The science of electronics and electricals is one about connection. One could even say that it’s only about connection. Without that, the devices around us wouldn’t work.
As a home DIYer, you may come across challenges where you want to troubleshoot a circuit or check if an electrical wire is functioning properly. And the first thing you do in such cases is check continuity.
Electrical wires, even the heavy-duty ones that you buy from Home Depot, have a lifespan of less than a decade.
Therefore, it is important for a hobbyist or a residential owner like you to be able to check the conducting capability of these wires from time to time. And by using tools that are already available to you.
This article will provide a detailed process on how to check continuity with a multimeter.
How to Check Continuity with a Multimeter
Before jumping into the steps, it is important to equip yourself with the essentials and the understanding of the process. For this purpose, you will need a good-quality, general-purpose multimeter.
A digital multimeter that buzzes when continuity is established would be a perfect choice. We recommend Fluke multimeters as they are one of the best in the market.
While the process is similar to how we test wires (previously covered), the basic principle while testing continuity is to check if a conducting wire or cable can carry current or any other quantity throughout its length.
For example, consider a USB power cable that we all use almost daily in our lives. When checking continuity, we are looking at this cable’s ability to transfer data from its input (which is the power supply) to the device that we are charging. If the continuity is established, we can confirm that the cable is in working condition.
Given below is a step-by-step process on how to use a multimeter to test continuity. Also check out useful tips at the end.
Steps to Test Continuity with a Multimeter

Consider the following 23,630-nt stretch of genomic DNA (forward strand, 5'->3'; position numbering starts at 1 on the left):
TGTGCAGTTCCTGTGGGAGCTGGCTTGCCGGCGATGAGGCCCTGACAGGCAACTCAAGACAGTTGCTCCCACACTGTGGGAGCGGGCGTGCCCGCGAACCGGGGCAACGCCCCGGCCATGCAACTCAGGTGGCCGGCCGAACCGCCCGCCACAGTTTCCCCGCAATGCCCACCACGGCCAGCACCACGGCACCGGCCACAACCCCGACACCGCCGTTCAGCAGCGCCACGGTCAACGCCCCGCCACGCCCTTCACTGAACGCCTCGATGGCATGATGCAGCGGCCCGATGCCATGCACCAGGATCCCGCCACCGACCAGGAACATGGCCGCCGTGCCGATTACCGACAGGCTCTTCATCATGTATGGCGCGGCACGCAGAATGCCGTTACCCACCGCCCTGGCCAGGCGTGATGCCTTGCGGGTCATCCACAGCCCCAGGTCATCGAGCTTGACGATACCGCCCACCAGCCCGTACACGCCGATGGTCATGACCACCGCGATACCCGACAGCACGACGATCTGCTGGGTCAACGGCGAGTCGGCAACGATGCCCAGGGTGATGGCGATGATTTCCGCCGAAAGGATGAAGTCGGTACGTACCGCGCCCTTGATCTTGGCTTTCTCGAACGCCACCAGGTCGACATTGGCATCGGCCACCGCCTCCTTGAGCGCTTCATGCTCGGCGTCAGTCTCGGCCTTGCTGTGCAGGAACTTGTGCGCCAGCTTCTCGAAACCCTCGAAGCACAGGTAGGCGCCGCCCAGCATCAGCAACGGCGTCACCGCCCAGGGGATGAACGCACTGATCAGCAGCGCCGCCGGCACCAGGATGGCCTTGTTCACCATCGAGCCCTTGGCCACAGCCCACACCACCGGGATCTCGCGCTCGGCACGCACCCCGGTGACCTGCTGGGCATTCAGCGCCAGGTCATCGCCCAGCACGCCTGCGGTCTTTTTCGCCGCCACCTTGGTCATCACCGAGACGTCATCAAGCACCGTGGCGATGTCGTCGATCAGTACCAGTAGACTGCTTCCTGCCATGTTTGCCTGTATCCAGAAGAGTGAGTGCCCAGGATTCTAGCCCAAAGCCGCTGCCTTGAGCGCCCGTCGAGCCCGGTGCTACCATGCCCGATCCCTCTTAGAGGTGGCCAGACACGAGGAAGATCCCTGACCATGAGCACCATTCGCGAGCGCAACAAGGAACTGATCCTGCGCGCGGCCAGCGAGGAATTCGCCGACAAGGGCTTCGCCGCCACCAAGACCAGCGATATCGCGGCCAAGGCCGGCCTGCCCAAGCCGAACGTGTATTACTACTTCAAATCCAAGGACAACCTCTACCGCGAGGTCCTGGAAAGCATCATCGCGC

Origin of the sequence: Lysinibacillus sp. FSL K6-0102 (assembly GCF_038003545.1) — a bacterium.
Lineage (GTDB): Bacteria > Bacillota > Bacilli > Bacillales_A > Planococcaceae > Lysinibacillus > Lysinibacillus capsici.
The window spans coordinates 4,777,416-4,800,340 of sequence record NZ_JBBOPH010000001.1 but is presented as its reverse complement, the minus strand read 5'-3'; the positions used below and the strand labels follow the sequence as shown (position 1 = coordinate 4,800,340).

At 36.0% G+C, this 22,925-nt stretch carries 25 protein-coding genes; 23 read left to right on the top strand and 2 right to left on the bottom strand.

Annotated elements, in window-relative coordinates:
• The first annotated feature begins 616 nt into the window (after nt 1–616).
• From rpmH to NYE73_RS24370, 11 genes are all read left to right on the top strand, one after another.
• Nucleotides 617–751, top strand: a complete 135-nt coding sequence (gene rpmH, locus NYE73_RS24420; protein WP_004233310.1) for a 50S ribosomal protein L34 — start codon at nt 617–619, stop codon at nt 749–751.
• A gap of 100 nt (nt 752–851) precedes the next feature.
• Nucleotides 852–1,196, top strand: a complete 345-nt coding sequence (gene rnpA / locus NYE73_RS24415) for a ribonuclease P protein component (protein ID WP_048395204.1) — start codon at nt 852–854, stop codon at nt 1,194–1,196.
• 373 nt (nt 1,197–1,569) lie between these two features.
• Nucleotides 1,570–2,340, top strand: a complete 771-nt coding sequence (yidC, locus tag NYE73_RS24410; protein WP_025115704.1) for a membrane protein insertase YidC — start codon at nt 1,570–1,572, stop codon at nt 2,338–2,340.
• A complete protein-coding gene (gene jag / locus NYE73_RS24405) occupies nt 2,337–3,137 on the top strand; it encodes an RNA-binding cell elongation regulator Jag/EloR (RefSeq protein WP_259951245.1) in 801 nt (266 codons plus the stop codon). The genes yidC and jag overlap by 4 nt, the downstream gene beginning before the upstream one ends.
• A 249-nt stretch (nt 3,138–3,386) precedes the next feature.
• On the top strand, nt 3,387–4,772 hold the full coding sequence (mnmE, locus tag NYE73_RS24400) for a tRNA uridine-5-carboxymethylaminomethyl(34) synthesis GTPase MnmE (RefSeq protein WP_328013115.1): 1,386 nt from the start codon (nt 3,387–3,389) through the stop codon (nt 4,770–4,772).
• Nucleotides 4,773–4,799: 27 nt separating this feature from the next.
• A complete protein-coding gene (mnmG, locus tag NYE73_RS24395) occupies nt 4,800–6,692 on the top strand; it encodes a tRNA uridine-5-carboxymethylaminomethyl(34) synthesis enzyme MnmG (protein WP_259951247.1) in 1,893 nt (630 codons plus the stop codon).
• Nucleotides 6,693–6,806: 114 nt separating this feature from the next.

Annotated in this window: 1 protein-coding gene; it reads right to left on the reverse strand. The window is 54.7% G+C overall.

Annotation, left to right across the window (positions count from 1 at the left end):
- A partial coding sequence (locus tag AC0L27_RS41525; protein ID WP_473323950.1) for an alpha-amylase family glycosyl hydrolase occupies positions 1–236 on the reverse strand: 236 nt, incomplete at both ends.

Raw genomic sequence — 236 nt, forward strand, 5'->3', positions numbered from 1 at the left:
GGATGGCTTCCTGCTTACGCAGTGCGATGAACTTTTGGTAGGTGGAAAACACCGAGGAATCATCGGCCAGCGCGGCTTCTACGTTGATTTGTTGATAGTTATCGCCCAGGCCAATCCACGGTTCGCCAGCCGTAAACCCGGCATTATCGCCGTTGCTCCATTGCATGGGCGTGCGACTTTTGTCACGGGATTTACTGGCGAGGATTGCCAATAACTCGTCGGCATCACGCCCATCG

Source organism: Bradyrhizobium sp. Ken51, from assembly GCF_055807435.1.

Following are the steps that you can execute on any wire:
- Step 1
Take out the digital multimeter and keep it ready. It is wise to check the battery and calibrate its readings (read the manual) before using
- Step 2
Disconnect the wire that needs to be tested, or the entire system if possible to avoid shock. In this process, we have taken the example of a multimeter probe cable. We will check the continuity of this cable (shown below)
- Step 3
Switch ON your multimeter and turn the dial or select the option and set the function to continuity check.
This is usually labelled using a volume symbol and/or that of a diode, almost always placed next to the resistance function in a dial
- Step 4
Connect the testing probes to common ground and volt as shown in the image above
- Step 5
Put one test probe on one end of the cable and the second probe on the other end. It does not matter which probe (positive/negative) is placed where
- Step 6
If the cable is in proper condition, the multimeter will give out a buzz/tone. If there is no buzz, even after multiple tries, the wire fails the continuity test and must be replaced or repaired immediately.
Oftentimes, the wire may just be bent or twisted, hampering the flow of current. This can be checked and rectified by removing the wire out of the system and flattening it out
- Step 7
You can also use a digital multimeter to test continuity of a system’s wires and cables, and bus lines of a printed circuit board (PCB). Just make sure that you switch OFF the system before checking or else it will damage the multimeter.
Shown below is an example of using a multimeter to test continuity in a PCB. The below image is a small circuit for demonstration purposes where you can check the continuity of the bus lines.
Checking continuity using a multimeter is very simple and probably the easiest activity. But, while you are doing it, safety should always come first. Using an insulating hand glove is highly recommended.
Useful Tips and Tricks
Measuring continuity is very easy, but don’t let the ease come between you and safety. Use these tips to secure yourself from shocks and your multimeter from damage:
- Always use high-quality insulating hand gloves while using a multimeter
- Always switch OFF the system while checking continuity
- If continuity testing is a regular task for you, make sure you replace the batteries of your multimeter more frequently. The buzzing sound tends to drain the batteries quicker
We hope that this guide on how to test continuity without a multimeter has helped you. If you have any queries, let us know in the comments and we will try to assist you. Happy testing!